Two Years in Swaziland with the Peace Corps
Over the past two years, Peace Corps volunteer Hannah Maddrey ’12 has helped residents of a remote village in Swaziland build school libraries, create a profit-making business for young orphans, launch a life skills club for teens, and revive a girls’ empowerment club.
Soon, readers from around the world will be able to learn about the personal struggles and triumphs of 18 high school students in the village. With Maddrey’s help, they have published their stories in an e-book that will be available through Amazon this summer.
Maddrey hatched the idea for the book while she was teaching a creative writing class at the secondary school last fall. “I was blown away by the type of stories the students decided to share,” she says. “Many wrote about loss – of parents, friends, siblings, teachers. Some wrote about the struggles of making it through school and issues with family and boyfriends They were all confident in wanting to share these experiences, and I came to admire their bravery and resilience.”
Maddrey says she was looking for a way to have her students share their stories with a larger audience when she learned her aunt, who is a writer in the United States, had helped a family friend who was in the Peace Corps in Sierra Leone publish an e-book of family folklore for students there. “Once my aunt formatted the file for me, I was able to use Amazon direct publishing to have it sold online,” she says.
Amazon will collect 25 percent of the profits and the students in the village will keep the rest. The book will be available on Amazon here.
An international studies major at Vassar, Maddrey decided to focus on the history and culture of Africa “because I knew so little about it.” She studied abroad in Madagascar and wrote her senior thesis on women’s weaving cooperatives in Madagascar and South Africa, then decided to join the Peace Corps. “I wanted the hands-on experience of immersing myself in the culture, which is vital for development work,” Maddrey says.
She arrived in Ndwabangeni, a community of about 3,000 “about 10 miles from the nearest paved road,” in the spring of 2014. Shortly after she got there, Maddrey learned that the village had acquired a quantity of children’s books through a program called Books for Africa but had never found a place to put them. “I was talking to one of my friends who worked at a pre-school in the community about my frustration, and we got together with teachers at two other pre-schools, split the donations of books and built small libraries,” Maddrey says. “The teachers now read to their students every day, and parents are able to check out books and bring them home. I also started partnering with nearby primary schools, having the older children read to the pre-schoolers once a week.”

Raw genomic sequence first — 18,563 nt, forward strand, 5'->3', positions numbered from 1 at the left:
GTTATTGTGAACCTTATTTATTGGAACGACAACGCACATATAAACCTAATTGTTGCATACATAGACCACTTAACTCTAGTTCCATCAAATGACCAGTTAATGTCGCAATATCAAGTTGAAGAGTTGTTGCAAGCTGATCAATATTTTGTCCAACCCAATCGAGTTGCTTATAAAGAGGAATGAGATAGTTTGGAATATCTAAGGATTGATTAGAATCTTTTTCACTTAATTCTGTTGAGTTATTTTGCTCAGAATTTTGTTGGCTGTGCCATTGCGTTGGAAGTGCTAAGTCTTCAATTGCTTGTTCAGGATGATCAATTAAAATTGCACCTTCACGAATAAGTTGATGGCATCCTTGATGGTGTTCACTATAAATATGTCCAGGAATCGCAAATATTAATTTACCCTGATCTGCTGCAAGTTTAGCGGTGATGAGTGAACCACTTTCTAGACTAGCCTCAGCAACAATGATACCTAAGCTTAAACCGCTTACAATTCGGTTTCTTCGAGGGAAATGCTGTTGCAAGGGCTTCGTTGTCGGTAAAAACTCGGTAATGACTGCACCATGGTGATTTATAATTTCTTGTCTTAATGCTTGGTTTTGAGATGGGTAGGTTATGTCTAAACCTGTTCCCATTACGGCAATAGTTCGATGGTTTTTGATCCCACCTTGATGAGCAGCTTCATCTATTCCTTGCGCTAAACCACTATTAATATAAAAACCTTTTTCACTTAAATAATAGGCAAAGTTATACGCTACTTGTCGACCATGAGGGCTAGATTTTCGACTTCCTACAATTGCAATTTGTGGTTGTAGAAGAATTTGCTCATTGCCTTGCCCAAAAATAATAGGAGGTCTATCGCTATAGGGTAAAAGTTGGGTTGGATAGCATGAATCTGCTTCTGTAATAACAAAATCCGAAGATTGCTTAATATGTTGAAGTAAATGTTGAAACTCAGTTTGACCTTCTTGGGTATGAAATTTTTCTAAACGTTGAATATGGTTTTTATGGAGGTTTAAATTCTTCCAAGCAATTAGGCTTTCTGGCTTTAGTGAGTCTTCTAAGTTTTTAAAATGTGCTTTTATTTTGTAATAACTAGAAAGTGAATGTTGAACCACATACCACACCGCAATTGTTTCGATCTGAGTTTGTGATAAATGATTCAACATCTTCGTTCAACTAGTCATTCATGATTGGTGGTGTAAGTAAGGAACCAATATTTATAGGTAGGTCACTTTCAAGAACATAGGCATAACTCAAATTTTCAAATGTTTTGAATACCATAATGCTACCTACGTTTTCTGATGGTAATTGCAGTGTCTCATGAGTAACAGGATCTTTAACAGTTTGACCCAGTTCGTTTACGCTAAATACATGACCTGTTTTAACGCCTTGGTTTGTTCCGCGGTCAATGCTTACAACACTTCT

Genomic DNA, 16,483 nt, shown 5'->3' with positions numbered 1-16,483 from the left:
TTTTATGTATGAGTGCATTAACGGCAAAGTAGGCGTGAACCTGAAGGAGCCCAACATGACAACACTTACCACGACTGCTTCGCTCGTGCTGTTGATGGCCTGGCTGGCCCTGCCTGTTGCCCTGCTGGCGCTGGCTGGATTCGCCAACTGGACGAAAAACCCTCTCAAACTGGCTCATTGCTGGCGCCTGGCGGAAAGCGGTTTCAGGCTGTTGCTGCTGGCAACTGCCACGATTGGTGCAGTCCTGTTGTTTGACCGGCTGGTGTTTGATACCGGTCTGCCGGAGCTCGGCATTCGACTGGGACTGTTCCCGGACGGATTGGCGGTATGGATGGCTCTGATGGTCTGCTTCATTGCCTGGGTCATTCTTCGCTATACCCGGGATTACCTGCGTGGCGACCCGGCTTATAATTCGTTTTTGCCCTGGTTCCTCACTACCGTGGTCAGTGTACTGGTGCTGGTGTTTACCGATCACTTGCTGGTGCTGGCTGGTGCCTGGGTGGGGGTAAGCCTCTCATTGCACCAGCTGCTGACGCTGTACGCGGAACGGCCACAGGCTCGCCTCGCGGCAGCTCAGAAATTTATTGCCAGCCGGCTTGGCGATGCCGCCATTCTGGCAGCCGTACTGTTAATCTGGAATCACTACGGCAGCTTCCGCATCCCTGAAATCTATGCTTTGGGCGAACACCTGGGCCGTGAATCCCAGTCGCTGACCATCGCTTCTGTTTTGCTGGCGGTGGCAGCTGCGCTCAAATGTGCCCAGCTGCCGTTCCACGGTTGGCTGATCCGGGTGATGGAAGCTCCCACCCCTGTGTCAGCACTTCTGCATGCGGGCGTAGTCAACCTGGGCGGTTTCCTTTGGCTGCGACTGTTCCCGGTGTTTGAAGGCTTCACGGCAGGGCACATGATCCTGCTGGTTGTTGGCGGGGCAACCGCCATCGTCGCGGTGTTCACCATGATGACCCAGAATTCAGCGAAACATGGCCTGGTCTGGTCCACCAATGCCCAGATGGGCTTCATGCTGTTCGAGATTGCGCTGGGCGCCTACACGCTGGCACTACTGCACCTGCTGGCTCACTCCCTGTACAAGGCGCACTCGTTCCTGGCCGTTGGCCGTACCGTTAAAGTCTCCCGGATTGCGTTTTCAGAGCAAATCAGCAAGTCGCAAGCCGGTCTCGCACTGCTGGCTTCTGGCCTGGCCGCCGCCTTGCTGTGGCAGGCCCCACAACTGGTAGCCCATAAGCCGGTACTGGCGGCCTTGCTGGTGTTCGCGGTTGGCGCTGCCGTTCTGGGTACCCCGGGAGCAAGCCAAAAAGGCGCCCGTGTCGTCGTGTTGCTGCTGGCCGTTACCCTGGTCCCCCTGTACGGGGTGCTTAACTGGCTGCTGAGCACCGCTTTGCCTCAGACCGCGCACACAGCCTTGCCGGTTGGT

When she learned the village had a large orphan population due to the prevalence of AIDS in Swaziland, Maddrey helped the villagers create a chicken-raising business whose profits will be used to support the orphaned children. “We taught the kids the basics of starting a business and caring for the chickens,” she says. “The village donated a building for the chicken house, and community members volunteered to help with all the renovations. There were some delays, but we have 15 children who will be running the business and using the profits to buy food and clothing.”
Borrowing on concepts used in a successful program in Namibia, Maddrey founded a life skills club in one of the elementary schools in the village. Topics covered in the workshops include self-esteem, HIV awareness, and relationships and sexuality. She also revived a dormant chapter of a self-esteem club for young women called GLOW (Girls Leading Our World).
Maddrey describes her two years in Swaziland as both frustrating and rewarding. “I tried not to have any specific expectations going in, and I guess you always feel you could have done more,” she says. “The chicken project took so long to get going--that was frustrating--but now that it’s about to happen and the community has become involved, I know the kids will have the money for food and clothes and school fees. But you never know how much you’ll actually affect people’s lives down the road.”
Maddrey says she’ll always cherish the friendships she made. “There’s a woman about my age who was my Swazi tutor when I got here, and she became my best friend, and she’s interested in carrying out the projects that I started,” she says. “As I’m getting ready to leave, it’s great to see the kids using the libraries we built, seeing the parents and teachers using the books, and seeing the children getting excited about reading.”
Maddrey credits her Vassar education with helping her address the challenges she faced in Swaziland. “Vassar really teaches you how to think critically and creatively, how to assess any situation you’re confronted with,” she says.
Maddrey offers this advice to those considering the Peace Corps: “Curb your expectations that you’re going to save the world, but appreciate the unique opportunity you’ll have to immerse yourself in a culture and learn a new way of life. That’s the most valuable part of the experience.”
Posted Monday, May 16, 2016